Drunkenness is mentioned many times in both Old and New Testaments in a negative light. Get a concordance and look under “drink” and “drunk.” You’ll see what I mean. Drunkenness is also included in the list of the works of the flesh in Galatians 5:19-21. It is also mentioned by Paul in the context of Christian leadership in the Church. One of the qualifications for elders is “not addicted to wine” (1 Timothy 3:3). This is repeated in Titus 1:7. I take it that there is a distinction between drinking in moderation and addiction. I don’t think Jesus was addicted to wine, do you? But He drank wine. And here is where it gets “fuzzy.” When do you pass the point when you qualify as either drunk or addicted? I think the question that needs to be continually asked if one drinks is “Do I have it, or does it have me?” And there is a danger here, as we saw in the Proverbs passage above. We could ask the same question about money, or television, or food, or travel, or sports, or exercise, and on and on. The Bible seems to call for moderation, for an awareness that things can gain control over us which will be detrimental to our life, our family, our ministry.
Most of us would like for the world to be black and white. Clear-cut. No gray. But gray is a biblical color. All of these things I have mentioned above fall not in a “yes/no” pattern, but a “maybe/maybe not” pattern. We could place these into an area we might call “doubtful things.” The signature passage on this is Romans 14. And I think this passage speaks directly to the communication you have described you are having with your fiancé. Let’s look at some verses:
“Now accept the one who is weak in faith, but not for the purpose of passing judgment on his opinions. One man has faith that he may eat all things, but he who is weak eats vegetables only. Let not him who eats regard with contempt him who does not eat, and let not him who does not eat judge him who eats, for God has accepted him. Who are you to judge another man’s servant?” (14:1-4)
Use the word “wine” or “alcoholic beverage” and “drink” and re-read the passage. Both parties have a responsibility. The one who “eats” is not to look on the other with contempt. The one who does not “eat” is not to judge the one who does. God is able to bless both people though they do different things.
“One man regards one day above another, another regards every day alike. Let every man be fully convinced in his own mind“(v.5). It is okay to hold different positions on some of these things, and neither should judge the other.
But Paul brings in another factor: “Therefore let us not judge one another any more, but rather determine this—that no one is to put an obstacle or a stumbling block in a brother’s way. I know and am convinced in the Lord Jesus that nothing is unclean in itself; but to him who thinks anything to be unclean, to him it IS unclean” (13,14).
“For if because of food (or drink) your brother is hurt, you are no longer walking according to love. Do not destroy with your food him for whom Christ died. Therefore do not let what is for you a good thing be spoken of as evil, for the kingdom of God is not eating and drinking, but righteousness and peace and joy in the Holy Spirit. . . So then let us pursue the things which make for peace and the building up of one another. Do not tear down the work of God for the sake of food (or drink). All things indeed are clean, but they are evil for the man who eats (drinks) and gives offense. It is good not to eat meat or to drink wine, or to do anything by which your brother stumbles. The faith which you have, have as your own conviction before God. Happy is he who does not condemn himself in what he approves. But he who doubts is condemned if he eats (drinks), because his eating (drinking) is not from faith; and whatever is not from faith is sin. . . .Now we who are strong ought to bear the weaknesses of those without strength and not just please ourselves. Let each of us please his neighbor for his good, to his edification. For even Christ did not please Himself” (14:15-15:3).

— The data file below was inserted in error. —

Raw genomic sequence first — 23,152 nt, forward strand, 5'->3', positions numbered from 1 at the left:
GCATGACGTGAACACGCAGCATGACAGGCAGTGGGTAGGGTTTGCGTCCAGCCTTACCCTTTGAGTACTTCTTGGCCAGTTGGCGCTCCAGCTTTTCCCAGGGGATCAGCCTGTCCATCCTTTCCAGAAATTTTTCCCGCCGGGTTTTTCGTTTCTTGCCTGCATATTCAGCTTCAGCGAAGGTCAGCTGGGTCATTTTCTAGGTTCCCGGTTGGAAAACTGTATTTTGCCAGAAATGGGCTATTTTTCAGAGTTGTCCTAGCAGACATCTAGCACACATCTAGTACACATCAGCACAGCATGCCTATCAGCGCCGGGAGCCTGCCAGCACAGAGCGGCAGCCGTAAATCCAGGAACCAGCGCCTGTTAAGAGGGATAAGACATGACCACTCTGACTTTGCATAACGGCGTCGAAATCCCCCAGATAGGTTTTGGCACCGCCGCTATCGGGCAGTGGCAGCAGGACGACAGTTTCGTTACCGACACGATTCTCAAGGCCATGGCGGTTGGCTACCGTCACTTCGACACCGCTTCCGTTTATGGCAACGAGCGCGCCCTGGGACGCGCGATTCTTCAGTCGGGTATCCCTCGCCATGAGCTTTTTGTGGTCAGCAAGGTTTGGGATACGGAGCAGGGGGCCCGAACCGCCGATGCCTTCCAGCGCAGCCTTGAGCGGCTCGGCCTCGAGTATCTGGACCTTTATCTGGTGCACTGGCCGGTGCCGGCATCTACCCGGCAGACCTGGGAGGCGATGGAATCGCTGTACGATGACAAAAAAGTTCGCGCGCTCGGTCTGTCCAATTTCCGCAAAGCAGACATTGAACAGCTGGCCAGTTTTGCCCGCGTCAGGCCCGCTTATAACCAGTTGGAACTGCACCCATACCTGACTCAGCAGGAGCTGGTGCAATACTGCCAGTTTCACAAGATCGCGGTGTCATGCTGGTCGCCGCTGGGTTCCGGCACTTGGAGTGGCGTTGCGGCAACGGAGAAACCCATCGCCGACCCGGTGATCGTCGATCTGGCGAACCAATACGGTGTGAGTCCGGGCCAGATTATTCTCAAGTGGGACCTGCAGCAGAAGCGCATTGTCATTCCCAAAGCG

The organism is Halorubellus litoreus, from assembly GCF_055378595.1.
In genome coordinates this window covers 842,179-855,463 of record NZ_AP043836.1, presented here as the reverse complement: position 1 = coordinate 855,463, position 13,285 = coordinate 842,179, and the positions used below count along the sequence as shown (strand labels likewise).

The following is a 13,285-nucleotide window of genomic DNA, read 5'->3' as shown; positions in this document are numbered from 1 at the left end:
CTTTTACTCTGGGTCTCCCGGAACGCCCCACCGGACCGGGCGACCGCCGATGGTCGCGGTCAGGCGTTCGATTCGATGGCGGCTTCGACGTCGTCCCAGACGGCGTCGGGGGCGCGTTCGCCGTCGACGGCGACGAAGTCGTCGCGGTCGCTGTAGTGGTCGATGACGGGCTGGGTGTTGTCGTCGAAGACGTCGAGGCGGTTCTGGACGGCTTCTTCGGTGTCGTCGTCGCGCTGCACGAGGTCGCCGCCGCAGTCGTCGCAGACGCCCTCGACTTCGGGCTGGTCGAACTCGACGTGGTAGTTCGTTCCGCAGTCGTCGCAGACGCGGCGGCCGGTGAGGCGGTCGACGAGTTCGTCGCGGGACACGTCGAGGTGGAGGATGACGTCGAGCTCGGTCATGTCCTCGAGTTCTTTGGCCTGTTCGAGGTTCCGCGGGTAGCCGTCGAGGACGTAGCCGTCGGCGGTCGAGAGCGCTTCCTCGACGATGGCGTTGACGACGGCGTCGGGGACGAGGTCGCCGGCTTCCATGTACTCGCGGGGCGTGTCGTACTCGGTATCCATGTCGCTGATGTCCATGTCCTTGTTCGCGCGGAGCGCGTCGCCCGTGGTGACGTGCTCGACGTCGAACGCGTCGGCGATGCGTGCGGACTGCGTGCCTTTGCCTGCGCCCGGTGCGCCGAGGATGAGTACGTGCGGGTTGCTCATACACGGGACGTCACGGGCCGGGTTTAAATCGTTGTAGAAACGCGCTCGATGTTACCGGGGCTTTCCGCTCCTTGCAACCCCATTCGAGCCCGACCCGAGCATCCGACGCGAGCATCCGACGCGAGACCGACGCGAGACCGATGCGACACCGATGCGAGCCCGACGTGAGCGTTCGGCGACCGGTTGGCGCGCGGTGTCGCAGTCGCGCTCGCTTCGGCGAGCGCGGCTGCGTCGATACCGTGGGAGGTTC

What we have in this wonderful passage gives both freedom and restraint. God has provided many wonderful things for the human race, including wine “to make glad the heart of man” (Psalm 104:15). Yet we have additional responsibilities to behave in such a way that we might not offend another’s conscience. There is what we might call the “Law of Love” which would make us careful not to exercise our freedom at the expense of someone else’s expectation of us. A second law might be called the “Law of Expediency.” Paul says, “All things are lawful, but not all things are expedient (I Corinthians 6:12)” In other words, if I have freedom to have a glass of wine, I still have to look to the leading of the Holy Spirit to help me decide whether it would be expedient in a particular context for me to exercise my freedom.
So ______, I would suggest that you and your fiancé get together and look at this material and have a good discussion about it. I would not make this issue the pivot upon which your shared life together will turn. If he wants a glass of wine at a meal at home, you do not have to have one too, but you also should not judge him for having one. If it becomes something habitual, and seems to be gaining greater control, I think you have a right to talk to him about it and express your concern. “Becoming one” in a marriage is not something based upon both people thinking the same things or doing the same things. It is about being open to one another and sharing your lives. It is possible for him to have a glass of wine and you deciding not to.
The word “becoming” is most important. It is a process. It takes many years for a couple to become one. Couples who have “pulled in the harness” for thirty or forty years together are the ones who best exhibit this “oneness,” since they know each other so well, and have fought their “fights,” and made their adjustments to each other, and there is a harmony between them that has been hammered out over their married life.
You are just embarking on that great journey called marriage. Realize that you both bring what you are to the relationship. You will discover that you are very different people Sometimes those differences will bring friction. You will rub on each other. This is part of the process of any meaningful relationship. Your differences should not be considered a threat, but rather a union which should be viewed as complementary, rather than competitive. Someone has said that marriage is like a tennis match. But it’s not singles; it’s doubles! You are both on the same side of the net giving all you’ve got—each of you, to make your relationship and your marriage a winner.
I hope this helps answer your question, ______.
Warm regards in Christ,
Jimmy Williams, Founder